Subject: Lusa: Capital regains eerie calm as new security ministers take office

Also - Lusa: New Interior Minister got Portuguese embassy protection last week; AP: Amid chaos, defiant prime minister of East Timor refuses to quit

East Timor: Capital regains eerie calm as new security ministers take office

Dili, June 3 (Lusa) - Largely deserted of its civilian population, the East Timorese capital experienced its first day of calm Saturday, after 11 straight days of violence, as President Xanana Gusmão swore in new defense and interior ministers.

The most important task, Gusmão said at the swearing in ceremony at Cinzas Palace, was to "stabilize the country and revive the sense of national unity" among the "apparently fragmented" population.

"We must again gain the pride we showed the world" on achieving independence four years ago, the president told the new ministers, Foreign Minister José Ramos Horta, who assumed the defense portfolio, and Alcino Báris, who was promoted from his former post as deputy minister for internal administration in charge of the police.

Immediately after the ceremony, Gusmão gathered his consultative Superior Council of Defense and Security to discuss an "action plan" to implement a series of previously announced 30-day emergency measures, including the disarmament of rival factions.

The government reshuffle and security council meeting came after the president assumed control of the country's security forces Tuesday and ordered Prime Minister Mari Alkatiri to sack Defense Minister Roque Rodrigues and Internal Administration Minister Rogério Lobato.

Rodrigues and Lobato have been blamed by many for divisions within the army and police that led to deadly fratricidal clashes in Dili last week, subsequently sparking gang battles, looting and arson in the capital.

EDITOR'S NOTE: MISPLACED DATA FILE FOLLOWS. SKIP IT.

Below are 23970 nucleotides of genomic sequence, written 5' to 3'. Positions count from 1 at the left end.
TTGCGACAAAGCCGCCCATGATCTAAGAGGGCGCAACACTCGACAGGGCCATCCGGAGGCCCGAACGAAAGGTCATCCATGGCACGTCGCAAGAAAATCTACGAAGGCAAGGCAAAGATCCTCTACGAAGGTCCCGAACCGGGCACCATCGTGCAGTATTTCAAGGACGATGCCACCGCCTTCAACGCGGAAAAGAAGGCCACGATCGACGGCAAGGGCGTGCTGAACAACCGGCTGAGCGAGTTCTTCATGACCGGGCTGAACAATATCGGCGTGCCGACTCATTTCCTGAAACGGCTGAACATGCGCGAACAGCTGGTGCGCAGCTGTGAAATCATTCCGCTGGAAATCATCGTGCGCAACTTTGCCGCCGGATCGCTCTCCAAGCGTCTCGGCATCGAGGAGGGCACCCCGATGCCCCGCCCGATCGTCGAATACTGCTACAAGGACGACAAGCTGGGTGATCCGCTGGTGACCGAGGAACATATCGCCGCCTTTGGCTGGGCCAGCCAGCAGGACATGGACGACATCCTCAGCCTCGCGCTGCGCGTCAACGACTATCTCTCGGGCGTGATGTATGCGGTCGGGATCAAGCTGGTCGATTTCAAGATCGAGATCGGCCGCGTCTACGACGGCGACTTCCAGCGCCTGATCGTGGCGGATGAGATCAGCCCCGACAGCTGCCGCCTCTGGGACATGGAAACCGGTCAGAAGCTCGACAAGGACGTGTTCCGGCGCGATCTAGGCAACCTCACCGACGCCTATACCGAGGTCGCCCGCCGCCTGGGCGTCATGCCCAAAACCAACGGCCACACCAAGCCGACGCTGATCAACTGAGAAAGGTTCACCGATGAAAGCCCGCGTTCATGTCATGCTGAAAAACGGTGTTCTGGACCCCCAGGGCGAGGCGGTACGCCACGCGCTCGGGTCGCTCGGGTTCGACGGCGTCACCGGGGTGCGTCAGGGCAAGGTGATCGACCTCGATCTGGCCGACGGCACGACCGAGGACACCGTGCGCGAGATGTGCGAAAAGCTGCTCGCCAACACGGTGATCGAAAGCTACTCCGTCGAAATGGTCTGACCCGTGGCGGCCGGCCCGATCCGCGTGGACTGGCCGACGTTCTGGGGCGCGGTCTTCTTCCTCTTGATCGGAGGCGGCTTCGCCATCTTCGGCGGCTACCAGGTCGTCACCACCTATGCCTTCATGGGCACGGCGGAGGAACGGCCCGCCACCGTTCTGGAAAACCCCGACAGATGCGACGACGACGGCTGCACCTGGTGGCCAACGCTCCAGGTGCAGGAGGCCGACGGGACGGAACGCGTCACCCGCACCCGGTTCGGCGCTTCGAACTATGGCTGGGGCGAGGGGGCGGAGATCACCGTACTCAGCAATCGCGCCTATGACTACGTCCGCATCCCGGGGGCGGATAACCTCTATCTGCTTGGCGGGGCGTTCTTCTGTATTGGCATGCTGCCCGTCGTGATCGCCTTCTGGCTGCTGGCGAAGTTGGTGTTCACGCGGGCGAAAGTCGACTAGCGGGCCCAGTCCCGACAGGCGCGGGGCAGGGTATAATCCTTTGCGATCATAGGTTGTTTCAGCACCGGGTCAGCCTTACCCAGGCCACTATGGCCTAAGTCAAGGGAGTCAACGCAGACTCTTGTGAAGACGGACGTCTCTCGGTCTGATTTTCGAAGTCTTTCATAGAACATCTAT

In another development, Australian Foreign Minister Alexander Downer, whose country has deployed the main peacekeeping force in East Timor, paid a five-hour visit to Dili Saturday for talks with Timor's senior leadership and UN special envoy Ian Martin.

At a news conference, Downer said he believed Dili would need "an international police force" for "some time", adding that Australia's current, mostly military, 1,800-strong force would gradually be replaced by police.

A 120-strong Portuguese paramilitary police contingent was due to arrive Sunday, joining a few hundred Malaysian and Australian police already in place.

In a wide-ranging tour by car of the capital Saturday, Lusa discovered only one new arson attack, a house in flames on the road to Dili airport.

Children were seen playing in streets and some shops reopening for the first time in nearly two weeks as Australian patrols in armored cars moved throughout the city.

UN officials estimate that more than 100,000 of Dili's 120,000 people fled their homes during the wave of violence over the past month, with some 65,000 taking refuge in improvised shelters at churches, schools and diplomatic compounds in and around the capital.

One UN official told Lusa there were reports of increasing tension and some disturbances at the makeshift shelters in disputes over scarce food, water and other supplies.